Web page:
Generating executable files from scratch

Cameron Swinoga edited this page Jun 13, 2017 · 16 revisions

Introduction

The first step in getting the operating system to execute arbitrary assembly is to figure out what types of executable files your operating system supports. Since I would be developing my compiler on Linux, the suitable Executable and Linkable Format (ELF) was chosen. There is a veritable wealth of information on the composition of ELF files however, and since the ELF standard is very large and overarching it is not a simple matter to be able to pick and choose what is needed to get a bare minimum example working. As such, I am writing this as a compendium of all the research and piecing together that I did to be able to write YABFC.

Starting at the top

Looking through the documentation for the system standard header elf.h, there is a few given structures that we can use to set up the executable file. For certain reasons I will be using a 64 bit version of an ELF executable rather than a 32 bit version. The first few lines for setup are pretty straight forward and rigorously defined:

Elf64_Ehdr ELFHeader; // Initialize the ELF header

ELFHeader.e_ident[EI_MAG0]       = 0x7f; // Magic numbers
ELFHeader.e_ident[EI_MAG1]       = 'E';
ELFHeader.e_ident[EI_MAG2]       = 'L';
ELFHeader.e_ident[EI_MAG3]       = 'F';
ELFHeader.e_ident[EI_CLASS]      = ELFCLASS64;    // 64 bit ELF
ELFHeader.e_ident[EI_DATA]       = ELFDATA2LSB;   // little-endian
ELFHeader.e_ident[EI_VERSION]    = EV_CURRENT;    // Current version
ELFHeader.e_ident[EI_OSABI]      = ELFOSABI_SYSV; // UNIX System V ABI
ELFHeader.e_ident[EI_ABIVERSION] = 0x0;           // ABI version needs to be 0

for (int i = EI_PAD; i < EI_NIDENT; i++) ELFHeader.e_ident[i] = 0x0; // Zero padding

ELFHeader.e_type    = ET_EXEC;            // Executable file
ELFHeader.e_machine = EM_X86_64;          // AMD x86-64
ELFHeader.e_version = EV_CURRENT;         // Current version

After this, things start to get a little more complicated. We need to configure the entry point of the program, program & section header table offsets as well as header sizes. The ELF specification does not define where all the different sections are to be placed in the file as long as the memory offsets correspond to a section of memory with the correct data. An important distinction here is the difference between memory on file and program runtime memory, hereby referred to as file location (_FILE_LOC) and memory location (_MEM_LOC).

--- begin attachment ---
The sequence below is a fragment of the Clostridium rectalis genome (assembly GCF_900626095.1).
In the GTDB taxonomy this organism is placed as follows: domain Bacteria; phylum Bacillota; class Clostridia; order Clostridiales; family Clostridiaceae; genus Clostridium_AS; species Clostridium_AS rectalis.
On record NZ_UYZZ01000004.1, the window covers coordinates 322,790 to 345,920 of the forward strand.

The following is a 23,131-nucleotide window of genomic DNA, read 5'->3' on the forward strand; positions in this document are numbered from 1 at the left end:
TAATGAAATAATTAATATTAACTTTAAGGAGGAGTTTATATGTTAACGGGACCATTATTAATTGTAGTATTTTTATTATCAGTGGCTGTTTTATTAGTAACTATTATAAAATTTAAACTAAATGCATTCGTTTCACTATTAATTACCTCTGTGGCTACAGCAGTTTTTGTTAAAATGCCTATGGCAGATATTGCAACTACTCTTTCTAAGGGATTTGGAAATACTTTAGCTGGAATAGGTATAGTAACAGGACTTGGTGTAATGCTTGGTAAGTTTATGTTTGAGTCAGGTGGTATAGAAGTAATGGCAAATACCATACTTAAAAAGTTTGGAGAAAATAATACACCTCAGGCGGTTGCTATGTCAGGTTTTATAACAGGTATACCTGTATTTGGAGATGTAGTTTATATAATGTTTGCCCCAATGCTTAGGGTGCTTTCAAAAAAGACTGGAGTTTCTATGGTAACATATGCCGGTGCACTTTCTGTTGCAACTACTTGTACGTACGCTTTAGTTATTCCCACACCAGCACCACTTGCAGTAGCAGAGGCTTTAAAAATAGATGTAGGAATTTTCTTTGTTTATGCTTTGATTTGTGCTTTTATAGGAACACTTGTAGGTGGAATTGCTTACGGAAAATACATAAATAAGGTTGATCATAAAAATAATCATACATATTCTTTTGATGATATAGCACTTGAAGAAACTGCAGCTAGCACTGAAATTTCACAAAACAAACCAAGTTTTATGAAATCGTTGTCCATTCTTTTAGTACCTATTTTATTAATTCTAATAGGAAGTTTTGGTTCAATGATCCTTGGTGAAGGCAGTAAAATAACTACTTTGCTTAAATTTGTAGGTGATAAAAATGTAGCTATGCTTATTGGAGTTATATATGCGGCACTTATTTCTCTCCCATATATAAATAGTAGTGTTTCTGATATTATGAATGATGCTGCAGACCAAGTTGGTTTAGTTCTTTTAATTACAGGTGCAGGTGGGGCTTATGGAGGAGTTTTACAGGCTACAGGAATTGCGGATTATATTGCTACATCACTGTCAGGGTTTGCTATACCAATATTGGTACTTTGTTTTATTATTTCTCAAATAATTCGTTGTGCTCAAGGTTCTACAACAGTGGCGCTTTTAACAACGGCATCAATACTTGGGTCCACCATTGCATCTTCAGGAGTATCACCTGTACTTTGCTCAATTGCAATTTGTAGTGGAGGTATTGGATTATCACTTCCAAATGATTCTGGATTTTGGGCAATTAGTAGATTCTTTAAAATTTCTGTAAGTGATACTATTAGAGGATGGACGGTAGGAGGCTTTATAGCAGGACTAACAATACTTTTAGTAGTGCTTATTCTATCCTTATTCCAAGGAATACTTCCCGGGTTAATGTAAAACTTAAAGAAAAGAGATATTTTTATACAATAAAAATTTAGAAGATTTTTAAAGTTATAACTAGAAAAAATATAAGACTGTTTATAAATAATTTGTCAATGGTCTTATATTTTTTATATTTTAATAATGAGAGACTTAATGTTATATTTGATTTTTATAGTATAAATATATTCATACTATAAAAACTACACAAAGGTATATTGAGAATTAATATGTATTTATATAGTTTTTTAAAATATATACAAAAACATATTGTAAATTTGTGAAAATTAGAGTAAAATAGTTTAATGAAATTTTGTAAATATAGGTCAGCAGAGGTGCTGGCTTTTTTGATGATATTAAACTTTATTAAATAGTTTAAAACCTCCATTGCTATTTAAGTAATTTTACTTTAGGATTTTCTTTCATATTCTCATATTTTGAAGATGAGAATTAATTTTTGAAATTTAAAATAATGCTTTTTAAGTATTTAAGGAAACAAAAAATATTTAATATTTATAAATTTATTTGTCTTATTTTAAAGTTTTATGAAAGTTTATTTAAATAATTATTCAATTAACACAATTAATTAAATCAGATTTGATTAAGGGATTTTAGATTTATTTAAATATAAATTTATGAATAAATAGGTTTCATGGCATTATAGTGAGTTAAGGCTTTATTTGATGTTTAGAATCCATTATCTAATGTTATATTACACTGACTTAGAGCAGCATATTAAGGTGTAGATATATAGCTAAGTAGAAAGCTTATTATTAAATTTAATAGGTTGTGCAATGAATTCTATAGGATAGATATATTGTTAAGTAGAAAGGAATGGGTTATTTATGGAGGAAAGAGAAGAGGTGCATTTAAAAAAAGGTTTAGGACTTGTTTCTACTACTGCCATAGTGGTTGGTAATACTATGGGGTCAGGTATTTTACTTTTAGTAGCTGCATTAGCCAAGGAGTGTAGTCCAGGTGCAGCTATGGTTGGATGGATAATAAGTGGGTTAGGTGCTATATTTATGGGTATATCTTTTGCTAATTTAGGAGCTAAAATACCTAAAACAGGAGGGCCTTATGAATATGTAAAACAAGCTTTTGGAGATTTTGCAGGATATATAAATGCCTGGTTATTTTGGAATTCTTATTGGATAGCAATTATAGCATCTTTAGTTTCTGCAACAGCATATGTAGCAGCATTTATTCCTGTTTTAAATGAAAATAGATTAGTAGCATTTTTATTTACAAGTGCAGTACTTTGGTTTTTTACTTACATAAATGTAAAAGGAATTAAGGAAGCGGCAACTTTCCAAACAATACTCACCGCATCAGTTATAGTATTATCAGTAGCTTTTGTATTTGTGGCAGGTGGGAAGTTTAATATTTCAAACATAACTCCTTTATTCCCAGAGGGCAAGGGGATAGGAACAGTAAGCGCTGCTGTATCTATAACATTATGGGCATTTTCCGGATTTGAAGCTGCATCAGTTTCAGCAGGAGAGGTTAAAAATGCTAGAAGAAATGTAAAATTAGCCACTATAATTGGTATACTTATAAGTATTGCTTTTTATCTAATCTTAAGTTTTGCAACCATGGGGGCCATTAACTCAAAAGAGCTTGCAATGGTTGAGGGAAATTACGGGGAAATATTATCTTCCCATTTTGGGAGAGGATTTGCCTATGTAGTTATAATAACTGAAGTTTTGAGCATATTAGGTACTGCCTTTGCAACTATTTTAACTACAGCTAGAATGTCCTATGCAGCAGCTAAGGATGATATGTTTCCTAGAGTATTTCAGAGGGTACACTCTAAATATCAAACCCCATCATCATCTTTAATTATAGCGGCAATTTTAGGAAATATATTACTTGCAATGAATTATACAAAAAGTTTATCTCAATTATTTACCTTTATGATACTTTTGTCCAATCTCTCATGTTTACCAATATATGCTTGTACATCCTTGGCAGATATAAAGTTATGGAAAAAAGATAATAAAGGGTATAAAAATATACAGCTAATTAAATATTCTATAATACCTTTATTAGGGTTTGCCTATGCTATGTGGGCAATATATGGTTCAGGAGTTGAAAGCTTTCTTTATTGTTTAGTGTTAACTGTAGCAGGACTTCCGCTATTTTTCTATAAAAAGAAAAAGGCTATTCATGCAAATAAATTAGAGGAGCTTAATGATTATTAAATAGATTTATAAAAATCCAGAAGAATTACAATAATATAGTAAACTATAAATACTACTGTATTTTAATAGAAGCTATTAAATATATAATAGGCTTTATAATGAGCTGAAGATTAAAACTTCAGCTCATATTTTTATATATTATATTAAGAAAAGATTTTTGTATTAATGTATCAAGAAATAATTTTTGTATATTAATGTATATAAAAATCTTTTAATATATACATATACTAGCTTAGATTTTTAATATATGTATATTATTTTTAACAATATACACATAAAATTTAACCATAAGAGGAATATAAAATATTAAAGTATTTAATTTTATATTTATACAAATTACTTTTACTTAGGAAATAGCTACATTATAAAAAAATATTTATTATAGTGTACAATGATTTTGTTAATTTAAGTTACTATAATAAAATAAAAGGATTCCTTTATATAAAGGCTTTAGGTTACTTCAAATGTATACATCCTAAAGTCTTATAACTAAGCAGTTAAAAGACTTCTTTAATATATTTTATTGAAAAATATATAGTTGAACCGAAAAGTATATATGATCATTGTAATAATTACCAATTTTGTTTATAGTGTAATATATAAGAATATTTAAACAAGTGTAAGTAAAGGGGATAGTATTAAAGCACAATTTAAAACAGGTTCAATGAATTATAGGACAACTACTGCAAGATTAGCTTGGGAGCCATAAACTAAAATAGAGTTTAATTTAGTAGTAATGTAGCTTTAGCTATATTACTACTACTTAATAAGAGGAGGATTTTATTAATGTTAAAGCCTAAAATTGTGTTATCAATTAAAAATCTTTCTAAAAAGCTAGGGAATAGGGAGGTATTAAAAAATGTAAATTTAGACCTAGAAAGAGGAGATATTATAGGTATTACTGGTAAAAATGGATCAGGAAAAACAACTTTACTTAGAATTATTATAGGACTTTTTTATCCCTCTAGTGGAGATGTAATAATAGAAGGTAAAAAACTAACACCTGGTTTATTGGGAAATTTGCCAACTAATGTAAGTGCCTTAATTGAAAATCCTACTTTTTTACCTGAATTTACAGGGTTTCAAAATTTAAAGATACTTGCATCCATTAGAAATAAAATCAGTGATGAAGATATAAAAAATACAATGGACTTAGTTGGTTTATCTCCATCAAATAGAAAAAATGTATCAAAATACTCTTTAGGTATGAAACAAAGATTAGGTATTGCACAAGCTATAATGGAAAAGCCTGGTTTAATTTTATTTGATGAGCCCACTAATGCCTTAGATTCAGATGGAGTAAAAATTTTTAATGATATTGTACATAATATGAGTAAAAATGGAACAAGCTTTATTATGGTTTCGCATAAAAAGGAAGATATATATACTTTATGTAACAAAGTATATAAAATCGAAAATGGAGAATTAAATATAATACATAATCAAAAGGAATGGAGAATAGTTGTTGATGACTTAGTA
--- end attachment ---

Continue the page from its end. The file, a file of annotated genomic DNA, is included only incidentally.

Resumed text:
File location is the physical address offsets (offsets because the operating system abstracts the ACTUAL physical address) of the file that you are creating. This is telling the operating system where to look in your file in order to read the correct data. This data is then put into the program runtime memory (virtual address space) where it can be dynamically read by the program. Saying that, we need to start by picking a virtual address from where to base the program.

Arbitrary numbers and where to find them

I initially was planning to make a 32 bit ELF, so initial poking around on various threads lead me to the magical "somewhere above 0x8048000" number which is ~128 MiB. In 64 bit land, the 0x4000000 address seemed to be used so this is now the origin memory address used going forward. A thread that explains some of the magic that these numbers represent is here.

The memory structure of our ELF file will be as follows:

#define ORG (0x4000000) // Origin memory address

#define PGM_HEADER_TBL_LOC (sizeof(Elf64_Ehdr)) // Program header location
#define PGM_HEADER_SIZE (sizeof(Elf64_Phdr))    // Program header size
#define SEC_HEADER_SIZE (sizeof(Elf64_Shdr))    // Section header size
#define PGM_HEADER_NUM (2)                      // Number of program headers
#define SEC_HEADER_NUM (4)                      // Number of section headers

#define TEXT_FILE_LOC (PGM_HEADER_TBL_LOC + (PGM_HEADER_NUM * PGM_HEADER_SIZE)) // .text file location
#define TEXT_MEM_LOC (ORG + TEXT_FILE_LOC)                                      // .text memory location

#define ENTRY_POINT TEXT_MEM_LOC // Executable entry point

File layout:

Section Notes
ELF Header How the file is laid out